Standard final value fees, the amount that is due when an item sells, are also lower for sellers with a store subscription (4%-9.15% compared to 10% for non-store subscribers). You can also save money if you commit to an annual subscription as opposed to paying month-to-month. For instance, if you opt for an annual subscription for a starter store ($4.95/$59.40) rather than monthly ($7.95/$95.40), you’ll save $36 just on the subscription fee alone. Store subscription fees are charged one month in advance. So when a seller signs up for a store, they will pay two months’ worth of subscription charges, which are detailed below.

  • Starter Store: $4.95 (annually) $7.95 (per month), 100 free listings, 30 cents for each listing thereafter
  • Basic Store: $21.95 (annually)  $27.95 (per month), 250 free listings, 25 cents for each fixed-price listing thereafter
  • Premium Store: $59.95 (annually) $74.95 (per month), 1,000 free listings, 10 cents for each fixed-price listing thereafter
  • Anchor Store: $299.95 (annually) $349.95 (per month), 10,000 free listings, 5 cents for each fixed-price listing thereafter
  • Enterprise Store: $2,999.95 annually, 100,000 free listings, 5 cents for each fixed-price listing thereafter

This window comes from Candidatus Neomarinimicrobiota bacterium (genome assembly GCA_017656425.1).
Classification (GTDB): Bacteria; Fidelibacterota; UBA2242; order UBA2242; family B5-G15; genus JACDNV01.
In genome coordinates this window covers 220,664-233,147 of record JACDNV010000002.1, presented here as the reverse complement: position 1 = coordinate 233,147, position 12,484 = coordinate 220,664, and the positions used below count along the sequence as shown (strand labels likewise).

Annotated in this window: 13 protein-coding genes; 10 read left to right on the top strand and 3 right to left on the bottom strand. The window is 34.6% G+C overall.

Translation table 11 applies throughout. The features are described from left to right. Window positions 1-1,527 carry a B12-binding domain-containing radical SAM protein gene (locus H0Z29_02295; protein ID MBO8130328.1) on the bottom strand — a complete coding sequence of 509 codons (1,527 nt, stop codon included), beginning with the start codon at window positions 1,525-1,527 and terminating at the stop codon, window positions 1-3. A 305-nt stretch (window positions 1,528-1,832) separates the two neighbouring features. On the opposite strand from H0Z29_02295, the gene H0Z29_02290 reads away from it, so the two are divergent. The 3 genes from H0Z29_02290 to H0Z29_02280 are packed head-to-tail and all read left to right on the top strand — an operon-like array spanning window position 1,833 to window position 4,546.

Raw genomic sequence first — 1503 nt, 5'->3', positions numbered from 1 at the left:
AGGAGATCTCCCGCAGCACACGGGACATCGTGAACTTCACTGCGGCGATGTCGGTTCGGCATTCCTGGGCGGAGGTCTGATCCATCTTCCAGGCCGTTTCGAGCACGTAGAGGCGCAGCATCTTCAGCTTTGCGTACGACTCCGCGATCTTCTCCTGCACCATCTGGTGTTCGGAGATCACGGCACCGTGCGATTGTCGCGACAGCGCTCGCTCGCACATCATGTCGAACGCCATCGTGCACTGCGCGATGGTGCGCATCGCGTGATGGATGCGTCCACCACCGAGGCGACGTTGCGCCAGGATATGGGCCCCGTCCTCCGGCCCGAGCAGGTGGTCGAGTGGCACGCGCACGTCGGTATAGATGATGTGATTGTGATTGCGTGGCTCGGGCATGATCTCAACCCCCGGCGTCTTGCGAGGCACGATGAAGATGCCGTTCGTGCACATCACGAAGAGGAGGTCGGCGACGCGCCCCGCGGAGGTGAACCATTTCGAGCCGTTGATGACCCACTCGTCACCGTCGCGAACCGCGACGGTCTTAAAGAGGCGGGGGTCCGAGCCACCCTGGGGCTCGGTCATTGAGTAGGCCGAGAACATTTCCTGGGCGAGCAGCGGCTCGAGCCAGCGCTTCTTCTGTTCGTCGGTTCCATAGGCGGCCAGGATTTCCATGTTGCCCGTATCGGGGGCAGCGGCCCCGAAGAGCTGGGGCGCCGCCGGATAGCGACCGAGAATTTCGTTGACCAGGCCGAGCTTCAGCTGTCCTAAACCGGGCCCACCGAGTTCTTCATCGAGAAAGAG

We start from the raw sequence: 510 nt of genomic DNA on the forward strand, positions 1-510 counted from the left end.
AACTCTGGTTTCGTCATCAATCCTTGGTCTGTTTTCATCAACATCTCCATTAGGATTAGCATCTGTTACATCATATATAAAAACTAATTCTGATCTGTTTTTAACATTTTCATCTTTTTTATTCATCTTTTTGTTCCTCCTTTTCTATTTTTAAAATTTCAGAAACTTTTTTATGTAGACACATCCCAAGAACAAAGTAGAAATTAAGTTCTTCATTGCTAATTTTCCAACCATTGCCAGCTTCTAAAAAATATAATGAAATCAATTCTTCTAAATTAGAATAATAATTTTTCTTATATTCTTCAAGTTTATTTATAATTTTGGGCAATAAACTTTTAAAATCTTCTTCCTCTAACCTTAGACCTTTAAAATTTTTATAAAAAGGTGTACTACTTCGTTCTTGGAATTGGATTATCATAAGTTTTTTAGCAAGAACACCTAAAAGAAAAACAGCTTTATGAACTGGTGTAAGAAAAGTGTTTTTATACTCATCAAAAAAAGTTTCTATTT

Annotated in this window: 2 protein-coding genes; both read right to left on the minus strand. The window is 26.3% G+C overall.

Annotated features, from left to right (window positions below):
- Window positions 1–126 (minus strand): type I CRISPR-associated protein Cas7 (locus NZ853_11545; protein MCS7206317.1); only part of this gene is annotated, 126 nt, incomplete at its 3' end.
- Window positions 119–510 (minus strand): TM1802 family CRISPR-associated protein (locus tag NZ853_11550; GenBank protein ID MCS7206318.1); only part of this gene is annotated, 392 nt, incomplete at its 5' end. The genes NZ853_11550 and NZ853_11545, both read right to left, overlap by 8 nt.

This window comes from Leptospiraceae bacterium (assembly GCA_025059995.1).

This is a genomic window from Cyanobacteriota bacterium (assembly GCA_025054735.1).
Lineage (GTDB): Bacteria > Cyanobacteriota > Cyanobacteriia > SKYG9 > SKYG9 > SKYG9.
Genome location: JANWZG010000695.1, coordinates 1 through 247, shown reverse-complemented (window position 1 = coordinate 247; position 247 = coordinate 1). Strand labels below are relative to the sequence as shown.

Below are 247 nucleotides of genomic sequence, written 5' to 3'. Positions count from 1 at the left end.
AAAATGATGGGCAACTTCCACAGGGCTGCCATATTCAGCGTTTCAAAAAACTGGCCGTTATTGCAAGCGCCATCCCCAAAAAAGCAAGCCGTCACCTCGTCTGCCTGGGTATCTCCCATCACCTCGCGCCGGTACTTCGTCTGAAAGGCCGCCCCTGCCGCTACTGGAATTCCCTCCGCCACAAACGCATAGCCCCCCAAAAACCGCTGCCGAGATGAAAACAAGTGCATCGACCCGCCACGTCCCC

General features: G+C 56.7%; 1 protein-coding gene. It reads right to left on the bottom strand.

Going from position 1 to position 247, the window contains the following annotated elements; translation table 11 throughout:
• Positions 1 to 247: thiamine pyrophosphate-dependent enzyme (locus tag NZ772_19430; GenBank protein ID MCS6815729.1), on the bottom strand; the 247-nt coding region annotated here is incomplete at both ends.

Saving Even More on Fees By Being a Top-Rated Seller

Sellers can also shave off additional fees by becoming a top-rated seller. Becoming a top-rated seller requires being a member or eBay for at least 90 days, meeting seller standards, which includes not having any return issues for items that aren’t as described or unresolved return issues, and completing at least 100 transactions and generating more than $1,000 in sales. Sellers who meet that criteria are eligible to receive a 10% discount on the final value fees. 

Keeping An Eye on Listing Upgrades

Another way to fees add up is with optional upgrades, listing enhancements like making headlines bold, adding a subtitle, or highlighting the listings, individual upgrades that eBay claims will help make items sell better. You can also pay to promote your listing, so it comes up higher in buyer searches.